Negotiator Not a Pirate, Hung-jury on Hostage Taking Charges

Ali Mohamed Ali

Ali Mohamed Ali

There have been further developments in the case of Ali Mohamed Ali which we have followed here, here, and here. Two weeks ago a jury acquitted Ali of the piracy charges. Of course, juries aren’t compelled to give the reasons for their decisions, but the competing narratives indicate that the crucial issue was one of mens rea, whether Ali intended to personally profit from the negotiation or whether he instead was attempting to help free the captives. The jury was having trouble reaching a verdict on the separate hostage-taking charges and has now indicated that it could not reach unanimity, thereby rendering a mistrial. The prosecution will likely indicate next week whether it intends to retry the latter charges. But double jeopardy prevents a retrial on the piracy charges.

As an aside, an interesting point of law developed prior to the jury verdict regarding the legal requirement that piracy be perpetrated on the high seas. In this decision, the US district court found, based on the continuing offence doctrine, that “so long as the illegal acts of violence, detention, or depredation for private ends continue, the offense of piracy continues even after the perpetrators leave the high seas.” There will be no appeal of this decision since Ali was acquitted of the piracy charge.

 

New Article on Aiding and Abetting Piracy

piracy renaissance table of contents

My article on intentional facilitation and incitement to piracy has at long last been published in the Florida Journal for International Law. It argues that general principles of law as discerned from the jurisprudence of international criminal tribunals may serve as the basis for the application of appropriate modes of responsibility for piracy. Ultimately, as applied to two piracy cases in the U.S. it concludes that aiding and abetting piracy may be perpetrated on Somali territory or territorial waters and still be subject to jurisdiction within the U.S. In view of the time-lapse between initial submission and publication (as is often the case in law review publishing), the editors graciously allowed me to append a postscript, updating the progress of two appeals in separate circuit courts which agreed in large part with my conclusions.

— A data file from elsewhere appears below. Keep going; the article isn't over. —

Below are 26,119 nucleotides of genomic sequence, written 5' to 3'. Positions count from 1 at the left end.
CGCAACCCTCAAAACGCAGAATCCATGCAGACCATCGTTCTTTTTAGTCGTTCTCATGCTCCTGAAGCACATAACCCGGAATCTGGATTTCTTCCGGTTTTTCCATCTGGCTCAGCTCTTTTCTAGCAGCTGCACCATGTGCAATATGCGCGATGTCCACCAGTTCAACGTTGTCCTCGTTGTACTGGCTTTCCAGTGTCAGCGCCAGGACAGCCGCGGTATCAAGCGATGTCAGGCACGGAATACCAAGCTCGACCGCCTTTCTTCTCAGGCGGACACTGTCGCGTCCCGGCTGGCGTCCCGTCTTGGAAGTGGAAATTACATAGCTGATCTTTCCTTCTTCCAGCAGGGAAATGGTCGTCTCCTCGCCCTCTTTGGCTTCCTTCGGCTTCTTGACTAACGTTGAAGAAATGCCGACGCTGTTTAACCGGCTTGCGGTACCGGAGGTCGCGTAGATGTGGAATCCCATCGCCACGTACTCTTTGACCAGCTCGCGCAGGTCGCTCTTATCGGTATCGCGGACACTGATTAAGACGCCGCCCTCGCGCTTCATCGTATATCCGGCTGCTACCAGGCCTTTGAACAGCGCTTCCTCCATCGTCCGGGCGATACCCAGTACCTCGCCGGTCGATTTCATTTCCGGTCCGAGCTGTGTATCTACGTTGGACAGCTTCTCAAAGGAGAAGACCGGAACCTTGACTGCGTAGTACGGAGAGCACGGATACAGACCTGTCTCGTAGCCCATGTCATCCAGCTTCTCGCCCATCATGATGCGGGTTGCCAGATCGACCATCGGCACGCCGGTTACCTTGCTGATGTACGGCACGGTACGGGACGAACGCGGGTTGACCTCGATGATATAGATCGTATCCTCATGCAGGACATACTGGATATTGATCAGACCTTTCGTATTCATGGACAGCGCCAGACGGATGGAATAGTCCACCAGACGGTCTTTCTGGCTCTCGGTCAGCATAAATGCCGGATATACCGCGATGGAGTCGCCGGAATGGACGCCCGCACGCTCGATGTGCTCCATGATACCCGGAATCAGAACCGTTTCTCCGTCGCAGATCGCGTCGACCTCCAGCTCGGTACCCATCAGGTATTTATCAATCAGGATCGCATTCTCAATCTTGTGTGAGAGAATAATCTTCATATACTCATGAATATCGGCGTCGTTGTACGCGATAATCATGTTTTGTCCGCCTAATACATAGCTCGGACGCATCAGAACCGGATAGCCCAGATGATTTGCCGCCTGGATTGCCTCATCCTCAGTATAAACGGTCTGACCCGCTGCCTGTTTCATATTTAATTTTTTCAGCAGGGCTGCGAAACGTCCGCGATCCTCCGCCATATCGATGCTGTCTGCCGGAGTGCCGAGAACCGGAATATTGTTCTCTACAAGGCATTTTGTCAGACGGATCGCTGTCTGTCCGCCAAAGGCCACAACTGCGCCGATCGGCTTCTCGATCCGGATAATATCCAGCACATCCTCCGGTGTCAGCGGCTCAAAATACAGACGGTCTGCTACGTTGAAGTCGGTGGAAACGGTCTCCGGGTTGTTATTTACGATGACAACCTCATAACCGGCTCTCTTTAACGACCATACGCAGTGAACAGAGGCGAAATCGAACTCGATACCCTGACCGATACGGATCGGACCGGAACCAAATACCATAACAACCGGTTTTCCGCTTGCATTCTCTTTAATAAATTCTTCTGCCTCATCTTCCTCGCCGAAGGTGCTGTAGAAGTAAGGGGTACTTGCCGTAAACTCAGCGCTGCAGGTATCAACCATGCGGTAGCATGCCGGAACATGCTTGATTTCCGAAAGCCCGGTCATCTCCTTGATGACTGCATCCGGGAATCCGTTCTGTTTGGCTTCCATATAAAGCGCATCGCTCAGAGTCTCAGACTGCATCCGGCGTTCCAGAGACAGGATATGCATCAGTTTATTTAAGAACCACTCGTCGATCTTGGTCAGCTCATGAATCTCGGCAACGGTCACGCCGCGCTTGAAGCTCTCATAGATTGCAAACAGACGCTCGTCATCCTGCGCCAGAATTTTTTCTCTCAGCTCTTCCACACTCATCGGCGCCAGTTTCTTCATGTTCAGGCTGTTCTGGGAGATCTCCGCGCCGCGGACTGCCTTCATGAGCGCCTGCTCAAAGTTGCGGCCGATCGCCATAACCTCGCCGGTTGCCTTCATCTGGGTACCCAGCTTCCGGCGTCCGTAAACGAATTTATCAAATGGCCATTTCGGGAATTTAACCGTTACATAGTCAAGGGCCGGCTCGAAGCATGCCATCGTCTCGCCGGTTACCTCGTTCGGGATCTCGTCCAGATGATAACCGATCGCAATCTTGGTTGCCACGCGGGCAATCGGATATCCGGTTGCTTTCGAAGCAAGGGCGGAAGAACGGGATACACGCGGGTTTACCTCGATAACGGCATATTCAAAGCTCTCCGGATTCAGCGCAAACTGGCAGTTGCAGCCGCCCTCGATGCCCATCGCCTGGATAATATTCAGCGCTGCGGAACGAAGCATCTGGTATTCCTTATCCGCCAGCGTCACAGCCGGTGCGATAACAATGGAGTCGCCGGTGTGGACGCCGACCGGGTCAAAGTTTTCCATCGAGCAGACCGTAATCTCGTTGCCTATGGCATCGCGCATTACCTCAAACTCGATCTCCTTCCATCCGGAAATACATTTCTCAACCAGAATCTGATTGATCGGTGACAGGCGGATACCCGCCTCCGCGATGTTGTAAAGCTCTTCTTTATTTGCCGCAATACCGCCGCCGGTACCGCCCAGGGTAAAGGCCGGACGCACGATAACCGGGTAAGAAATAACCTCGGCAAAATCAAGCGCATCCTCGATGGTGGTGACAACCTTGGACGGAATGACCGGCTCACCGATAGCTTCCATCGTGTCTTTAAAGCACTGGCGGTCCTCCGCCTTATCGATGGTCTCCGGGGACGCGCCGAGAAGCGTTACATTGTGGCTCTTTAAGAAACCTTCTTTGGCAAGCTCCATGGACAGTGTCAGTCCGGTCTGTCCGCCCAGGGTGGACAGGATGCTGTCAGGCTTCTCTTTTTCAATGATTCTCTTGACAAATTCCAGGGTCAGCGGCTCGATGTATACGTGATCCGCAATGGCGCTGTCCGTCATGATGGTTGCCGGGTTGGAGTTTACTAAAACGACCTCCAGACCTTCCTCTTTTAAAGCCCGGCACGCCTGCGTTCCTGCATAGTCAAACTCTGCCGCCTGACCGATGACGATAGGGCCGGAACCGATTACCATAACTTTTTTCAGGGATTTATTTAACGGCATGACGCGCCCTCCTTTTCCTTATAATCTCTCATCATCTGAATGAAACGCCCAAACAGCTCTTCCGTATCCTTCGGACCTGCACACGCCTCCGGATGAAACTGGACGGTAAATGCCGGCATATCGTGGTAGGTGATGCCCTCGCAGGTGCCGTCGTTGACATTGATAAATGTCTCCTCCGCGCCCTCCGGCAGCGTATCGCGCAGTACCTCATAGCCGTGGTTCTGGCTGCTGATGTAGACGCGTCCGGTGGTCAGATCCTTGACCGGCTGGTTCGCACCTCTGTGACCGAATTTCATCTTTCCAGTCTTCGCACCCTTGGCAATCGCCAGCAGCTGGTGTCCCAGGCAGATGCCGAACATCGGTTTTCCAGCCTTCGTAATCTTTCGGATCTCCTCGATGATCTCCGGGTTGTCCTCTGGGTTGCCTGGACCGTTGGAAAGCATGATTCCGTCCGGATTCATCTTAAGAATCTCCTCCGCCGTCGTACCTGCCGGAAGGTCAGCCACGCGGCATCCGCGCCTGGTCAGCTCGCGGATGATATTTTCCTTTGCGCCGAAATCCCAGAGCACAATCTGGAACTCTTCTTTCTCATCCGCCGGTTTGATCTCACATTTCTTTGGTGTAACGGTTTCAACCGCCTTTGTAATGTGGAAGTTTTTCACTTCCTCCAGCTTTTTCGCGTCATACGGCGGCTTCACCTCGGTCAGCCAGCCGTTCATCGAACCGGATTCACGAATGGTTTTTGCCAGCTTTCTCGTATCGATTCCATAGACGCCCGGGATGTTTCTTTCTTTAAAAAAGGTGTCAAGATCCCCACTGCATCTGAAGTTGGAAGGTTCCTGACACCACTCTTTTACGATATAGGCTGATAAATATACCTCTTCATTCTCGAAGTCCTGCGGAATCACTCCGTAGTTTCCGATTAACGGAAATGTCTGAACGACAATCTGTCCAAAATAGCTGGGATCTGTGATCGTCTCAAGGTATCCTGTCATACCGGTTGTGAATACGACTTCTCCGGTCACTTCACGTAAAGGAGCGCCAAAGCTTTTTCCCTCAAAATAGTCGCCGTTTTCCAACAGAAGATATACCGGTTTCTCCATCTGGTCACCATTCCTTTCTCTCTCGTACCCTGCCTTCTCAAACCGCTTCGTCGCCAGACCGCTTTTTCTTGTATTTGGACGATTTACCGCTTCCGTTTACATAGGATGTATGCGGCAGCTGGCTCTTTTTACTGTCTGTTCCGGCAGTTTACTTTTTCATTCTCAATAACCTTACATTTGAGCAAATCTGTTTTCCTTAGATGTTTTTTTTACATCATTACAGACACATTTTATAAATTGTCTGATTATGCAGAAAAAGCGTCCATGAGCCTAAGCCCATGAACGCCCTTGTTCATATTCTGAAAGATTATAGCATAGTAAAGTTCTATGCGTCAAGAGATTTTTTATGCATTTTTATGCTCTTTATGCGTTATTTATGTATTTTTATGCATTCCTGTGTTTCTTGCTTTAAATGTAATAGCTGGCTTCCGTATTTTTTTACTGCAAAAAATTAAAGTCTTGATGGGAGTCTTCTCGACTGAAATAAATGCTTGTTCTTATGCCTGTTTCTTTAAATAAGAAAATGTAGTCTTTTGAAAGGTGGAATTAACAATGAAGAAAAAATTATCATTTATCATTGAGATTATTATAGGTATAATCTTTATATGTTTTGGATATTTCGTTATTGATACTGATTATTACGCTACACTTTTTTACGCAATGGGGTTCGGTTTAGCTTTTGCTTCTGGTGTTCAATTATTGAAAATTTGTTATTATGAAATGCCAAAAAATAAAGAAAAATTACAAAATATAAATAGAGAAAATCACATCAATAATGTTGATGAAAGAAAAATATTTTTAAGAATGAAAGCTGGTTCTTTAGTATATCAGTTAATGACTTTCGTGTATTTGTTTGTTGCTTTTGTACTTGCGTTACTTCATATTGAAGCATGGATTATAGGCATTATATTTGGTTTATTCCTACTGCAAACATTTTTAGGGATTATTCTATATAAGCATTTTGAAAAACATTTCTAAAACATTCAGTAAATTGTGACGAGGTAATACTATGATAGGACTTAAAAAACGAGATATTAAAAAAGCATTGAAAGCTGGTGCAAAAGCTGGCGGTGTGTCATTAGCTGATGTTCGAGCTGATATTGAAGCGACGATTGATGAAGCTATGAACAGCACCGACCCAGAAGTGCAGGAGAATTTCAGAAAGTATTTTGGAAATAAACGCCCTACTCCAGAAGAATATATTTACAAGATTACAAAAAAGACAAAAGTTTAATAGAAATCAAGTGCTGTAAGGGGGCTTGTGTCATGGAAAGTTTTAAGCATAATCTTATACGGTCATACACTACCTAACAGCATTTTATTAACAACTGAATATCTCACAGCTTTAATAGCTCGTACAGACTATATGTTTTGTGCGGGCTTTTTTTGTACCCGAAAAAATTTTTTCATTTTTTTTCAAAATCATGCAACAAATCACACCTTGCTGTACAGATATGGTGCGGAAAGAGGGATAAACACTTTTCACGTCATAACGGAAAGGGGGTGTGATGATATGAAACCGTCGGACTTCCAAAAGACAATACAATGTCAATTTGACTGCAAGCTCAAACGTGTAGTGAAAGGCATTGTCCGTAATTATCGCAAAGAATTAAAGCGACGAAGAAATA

Reprinted with permission from the Florida Journal of International Law. 

The 100 Series Rules: An International Model Set of Maritime Rules for the Use of Force – An Update

A guest post by David Hammond. For a background, see also our previous post on the publication of the 100 Series Rules. 

David Hammond is the Head of Maritime Practice at 9 Bedford Row International Chambers London, author of the 100 Series Rules, a former frontline Royal Marines’ Officer and former head maritime lawyer to the United Kingdom’s Chief of Joint Operations for counter-piracy matters. He is an Associate Research Fellow of the Greenwich Maritime Institute and international speaker on maritime Rules for the Use of Force. The comments within this post comprise the personal opinion of the author and do not constitute any measure of formal legal advice whatsoever and howsoever read. Formal legal advice may be obtained on instruction.

Also posted at All About Shipping and the Bridge.

Background

Over the past two years, the 100 Series Rules (“the Rules”) have been conceived, researched, drafted and finally published in soft-copy form as of May 3, 2013 as a first edition. They are a first for the commercial maritime industry and go one step further than simple guidance for the drafting Rules for the Use of Force (RUF) and guidance as to where responsibility lies for producing RUF as an inclusive part of a commercial contract. At the time of writing, the 100 Series Rules have been short-listed in support of one of the five finalists for the Lloyds List Global Awards 2013 Maritime Lawyer of the Year.

At the very least, the Rules provide a lawful core set of principles and RUF for use by emerging companies. At best, they provide a point of reference that can be relied upon as a robust legal interpretation for the lawful use of force by international organisations and State entities, enabling auditing, standardisation and accountability in any chain of events where force is lawfully used at sea in self-defence.

The Rules have been developed for the benefit and use of the entire maritime industry, intended to be referred to without the imposition of State or geographical boundaries, overly restrictive interpretations, interference from commercial entities seeking commercial advantage or State authorities seeking State advantage.  In short, the previous lacuna in provision to the international community of an actual model set of rules has been filled and is now being further developed alongside the registered “Supporting Entities”, as highlighted on the website.

The Law

The law that underpins the Rules is that of individual self-defence; itself a universal concept that can be found to outdate modern legislative interpretations going back to the Bible, Koran and other main religious texts by way of example. It is the individual right of all persons in every region, in every country and that includes indigenous seafarers, merchant sailors, as well as Privately Contracted Armed Security Personnel (PCASP), to be able to lawfully defend themselves against criminal acts of violence.

The Rules themselves are concise in terms of their core principles. They are concise in their outline of graduated defensive response measures that individuals may be required to undertake to protect themselves and those immediately around them. This, of course, includes the use of lethal/deadly force as a last resort, in self-defence.